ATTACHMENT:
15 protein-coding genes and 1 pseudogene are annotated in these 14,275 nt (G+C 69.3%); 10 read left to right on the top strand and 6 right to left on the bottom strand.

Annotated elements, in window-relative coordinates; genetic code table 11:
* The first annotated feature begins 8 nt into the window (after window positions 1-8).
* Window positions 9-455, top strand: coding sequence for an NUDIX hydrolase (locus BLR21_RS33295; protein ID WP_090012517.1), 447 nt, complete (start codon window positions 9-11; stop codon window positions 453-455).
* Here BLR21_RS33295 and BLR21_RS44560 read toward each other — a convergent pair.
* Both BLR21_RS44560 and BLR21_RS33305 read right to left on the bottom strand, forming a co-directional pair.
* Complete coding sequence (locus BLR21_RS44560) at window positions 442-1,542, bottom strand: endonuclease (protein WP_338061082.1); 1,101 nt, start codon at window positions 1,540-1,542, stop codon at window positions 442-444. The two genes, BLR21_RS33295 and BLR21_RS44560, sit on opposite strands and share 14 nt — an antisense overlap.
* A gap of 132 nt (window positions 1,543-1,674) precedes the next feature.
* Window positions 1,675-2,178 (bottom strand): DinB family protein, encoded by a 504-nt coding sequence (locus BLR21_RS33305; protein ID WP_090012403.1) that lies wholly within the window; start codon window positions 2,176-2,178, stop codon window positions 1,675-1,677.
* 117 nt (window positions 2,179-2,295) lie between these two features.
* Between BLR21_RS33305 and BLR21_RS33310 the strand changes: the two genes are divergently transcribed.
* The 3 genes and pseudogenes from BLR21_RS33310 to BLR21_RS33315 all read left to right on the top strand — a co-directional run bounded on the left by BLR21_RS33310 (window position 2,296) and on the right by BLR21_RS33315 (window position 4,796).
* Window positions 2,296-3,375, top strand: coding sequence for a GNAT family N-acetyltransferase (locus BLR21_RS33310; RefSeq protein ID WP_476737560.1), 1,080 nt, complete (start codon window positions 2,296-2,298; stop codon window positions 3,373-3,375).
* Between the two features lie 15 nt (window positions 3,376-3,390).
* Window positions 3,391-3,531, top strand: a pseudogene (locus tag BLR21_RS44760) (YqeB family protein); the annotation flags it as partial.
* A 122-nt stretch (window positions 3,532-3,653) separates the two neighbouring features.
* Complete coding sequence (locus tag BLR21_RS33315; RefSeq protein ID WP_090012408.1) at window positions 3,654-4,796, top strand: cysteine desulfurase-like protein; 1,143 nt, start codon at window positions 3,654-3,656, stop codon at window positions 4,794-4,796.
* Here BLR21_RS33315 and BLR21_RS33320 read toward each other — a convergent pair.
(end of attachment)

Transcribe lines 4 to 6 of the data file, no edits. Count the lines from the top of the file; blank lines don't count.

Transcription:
* Window positions 9-455, top strand: coding sequence for an NUDIX hydrolase (locus BLR21_RS33295; protein ID WP_090012517.1), 447 nt, complete (start codon window positions 9-11; stop codon window positions 453-455).
* Here BLR21_RS33295 and BLR21_RS44560 read toward each other — a convergent pair.
* Both BLR21_RS44560 and BLR21_RS33305 read right to left on the bottom strand, forming a co-directional pair.